Egyptologist-Jean-Francois Champollion 1790-1832

Champollion was a French Egyptologist, who is acknowledged as the father of modern Egyptology. He achieved many things during his short career, but he is best known for his work on the Rosetta Stone. It was his deciphering of the hieroglyphics contained on the Stone that laid the foundations for Egyptian archaeology.
He was born in 1790. His oldest brother educated him until he turned 10, at which time he was enrolled in the Lyceum in Grenoble. His brother was also an archaeologist, and it is probably from his influence that he developed a passion for languages in general and for Egypt in particular. While he was at the Lyceum, he presented a paper in which he argued that the language of the Copts in contemporary Egypt was in essence the same as that used by the Egyptians of antiquity.
His education continued at the College de France, where he specialized in languages of the Orient. He knew bits and pieces of many languages, and was fluent in several others. A partial listing of the languages he was familiar with is astounding: Hebrew, Arabic, Syriac, Chaldean, Chinese, Coptic, Ethiopic, Sanskrit, Pahlevi, and Persian.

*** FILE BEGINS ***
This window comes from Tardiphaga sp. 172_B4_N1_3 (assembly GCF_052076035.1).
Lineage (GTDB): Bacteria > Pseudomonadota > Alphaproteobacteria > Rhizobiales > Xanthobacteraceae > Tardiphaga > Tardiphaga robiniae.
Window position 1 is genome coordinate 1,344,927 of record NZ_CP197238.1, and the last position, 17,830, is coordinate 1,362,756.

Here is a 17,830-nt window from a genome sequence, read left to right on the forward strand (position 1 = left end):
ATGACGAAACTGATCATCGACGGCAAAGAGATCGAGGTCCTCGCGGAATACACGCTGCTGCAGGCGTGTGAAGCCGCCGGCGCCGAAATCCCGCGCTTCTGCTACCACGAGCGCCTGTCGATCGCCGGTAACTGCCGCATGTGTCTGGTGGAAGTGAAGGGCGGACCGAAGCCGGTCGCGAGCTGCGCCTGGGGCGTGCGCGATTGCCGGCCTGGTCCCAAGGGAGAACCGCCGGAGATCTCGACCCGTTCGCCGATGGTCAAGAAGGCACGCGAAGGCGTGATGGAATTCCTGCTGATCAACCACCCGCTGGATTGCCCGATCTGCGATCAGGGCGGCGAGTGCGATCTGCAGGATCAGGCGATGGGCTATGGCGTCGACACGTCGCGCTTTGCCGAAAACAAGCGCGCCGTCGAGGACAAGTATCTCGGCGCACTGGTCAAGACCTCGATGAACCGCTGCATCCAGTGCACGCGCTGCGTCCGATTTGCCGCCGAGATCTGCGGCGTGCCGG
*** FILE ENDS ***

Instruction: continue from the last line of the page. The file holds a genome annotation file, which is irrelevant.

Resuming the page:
When he finished his education, he was invited to teach Royal College of Grenoble, where he taught history and politics. By the age of 19, he had earned his Doctor of Letters and his career began really taking off. He continued to teach at Grenoble until 1816. In 1818, he was appointed to a chair in history and geography at the Royal College of Grenoble, and taught there until 1821.
While he was teaching, he continued his research on ancient Egypt. He began to be noticed by others, and that resulted in his appointment as the conservator of the Louvre Museum